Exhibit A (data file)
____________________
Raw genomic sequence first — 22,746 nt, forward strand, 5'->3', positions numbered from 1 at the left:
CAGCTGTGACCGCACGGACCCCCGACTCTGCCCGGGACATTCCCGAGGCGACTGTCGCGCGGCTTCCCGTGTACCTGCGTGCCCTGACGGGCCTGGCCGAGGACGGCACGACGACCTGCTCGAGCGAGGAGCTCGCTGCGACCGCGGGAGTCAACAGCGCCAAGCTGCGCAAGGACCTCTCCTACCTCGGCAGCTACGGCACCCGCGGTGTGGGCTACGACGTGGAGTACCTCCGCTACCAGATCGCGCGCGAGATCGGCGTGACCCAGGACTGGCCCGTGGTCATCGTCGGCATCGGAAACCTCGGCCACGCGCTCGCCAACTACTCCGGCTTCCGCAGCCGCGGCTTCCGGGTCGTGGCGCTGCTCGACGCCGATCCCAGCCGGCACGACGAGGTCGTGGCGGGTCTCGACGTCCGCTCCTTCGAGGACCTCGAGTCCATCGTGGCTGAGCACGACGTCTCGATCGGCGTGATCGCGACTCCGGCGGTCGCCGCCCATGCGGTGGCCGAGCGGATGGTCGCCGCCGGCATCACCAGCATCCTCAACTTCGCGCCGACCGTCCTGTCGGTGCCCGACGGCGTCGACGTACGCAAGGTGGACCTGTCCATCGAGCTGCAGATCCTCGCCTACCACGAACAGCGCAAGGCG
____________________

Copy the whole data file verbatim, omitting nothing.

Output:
Raw genomic sequence first — 22,746 nt, forward strand, 5'->3', positions numbered from 1 at the left:
CAGCTGTGACCGCACGGACCCCCGACTCTGCCCGGGACATTCCCGAGGCGACTGTCGCGCGGCTTCCCGTGTACCTGCGTGCCCTGACGGGCCTGGCCGAGGACGGCACGACGACCTGCTCGAGCGAGGAGCTCGCTGCGACCGCGGGAGTCAACAGCGCCAAGCTGCGCAAGGACCTCTCCTACCTCGGCAGCTACGGCACCCGCGGTGTGGGCTACGACGTGGAGTACCTCCGCTACCAGATCGCGCGCGAGATCGGCGTGACCCAGGACTGGCCCGTGGTCATCGTCGGCATCGGAAACCTCGGCCACGCGCTCGCCAACTACTCCGGCTTCCGCAGCCGCGGCTTCCGGGTCGTGGCGCTGCTCGACGCCGATCCCAGCCGGCACGACGAGGTCGTGGCGGGTCTCGACGTCCGCTCCTTCGAGGACCTCGAGTCCATCGTGGCTGAGCACGACGTCTCGATCGGCGTGATCGCGACTCCGGCGGTCGCCGCCCATGCGGTGGCCGAGCGGATGGTCGCCGCCGGCATCACCAGCATCCTCAACTTCGCGCCGACCGTCCTGTCGGTGCCCGACGGCGTCGACGTACGCAAGGTGGACCTGTCCATCGAGCTGCAGATCCTCGCCTACCACGAACAGCGCAAGGCG